The actual reason why one can't interpret the equation
$$ \nabla_\mu T^{\mu\nu}=0 $$
as a global conservation law is that it uses covariant derivatives. If a law like that were valid with partial derivatives, you could derive such a law. But there's a covariant derivative which is one of the technical ways to explain that general relativity in generic backgrounds doesn't preserve any energy:

http://motls.blogspot.com/2010/08/why-and-how-energy-is-not-conserved-in.html

The text above also explains other reasons why the conservation law disappears in cosmology.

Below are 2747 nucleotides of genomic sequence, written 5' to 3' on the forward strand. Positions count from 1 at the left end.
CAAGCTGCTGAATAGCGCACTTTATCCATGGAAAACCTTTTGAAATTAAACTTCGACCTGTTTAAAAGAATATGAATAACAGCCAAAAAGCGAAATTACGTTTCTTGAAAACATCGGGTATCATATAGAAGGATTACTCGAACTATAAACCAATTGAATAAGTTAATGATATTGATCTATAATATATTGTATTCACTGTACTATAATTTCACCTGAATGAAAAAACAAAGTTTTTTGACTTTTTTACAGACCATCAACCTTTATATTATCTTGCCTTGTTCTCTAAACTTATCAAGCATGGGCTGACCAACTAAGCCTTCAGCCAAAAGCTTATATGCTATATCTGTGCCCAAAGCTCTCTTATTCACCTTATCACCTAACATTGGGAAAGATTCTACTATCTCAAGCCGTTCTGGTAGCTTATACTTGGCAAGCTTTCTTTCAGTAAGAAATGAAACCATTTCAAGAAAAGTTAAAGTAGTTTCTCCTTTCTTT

However, despite the non-existence of a global (nonzero) conserved energy in general backgrounds, the tensor $T_{\mu\nu}$ is still well-defined. As twistor correctly writes, it quantifies the contribution to the energy and momentum from all matter fields (non-gravitational ones) and matter particles. And if you can approximate the background spacetime by a flat one, $g_{\mu\nu}=\eta_{\mu\nu}$, which is usually the case with a huge precision (in weak enough gravitational fields, locally, or if you replace local objects that heavily curve the spacetime, including black holes, by some effective $T$, using a very-long-distance effective description), then $\nabla$ may be replaced by $\partial$ in the flat Minkowski coordinates and the situation is reduced to that of special relativity and the "integral conservation law" may be restored.

This post imported from StackExchange Physics at 2014-03-22 17:20 (UCT), posted by SE-user Luboš Motl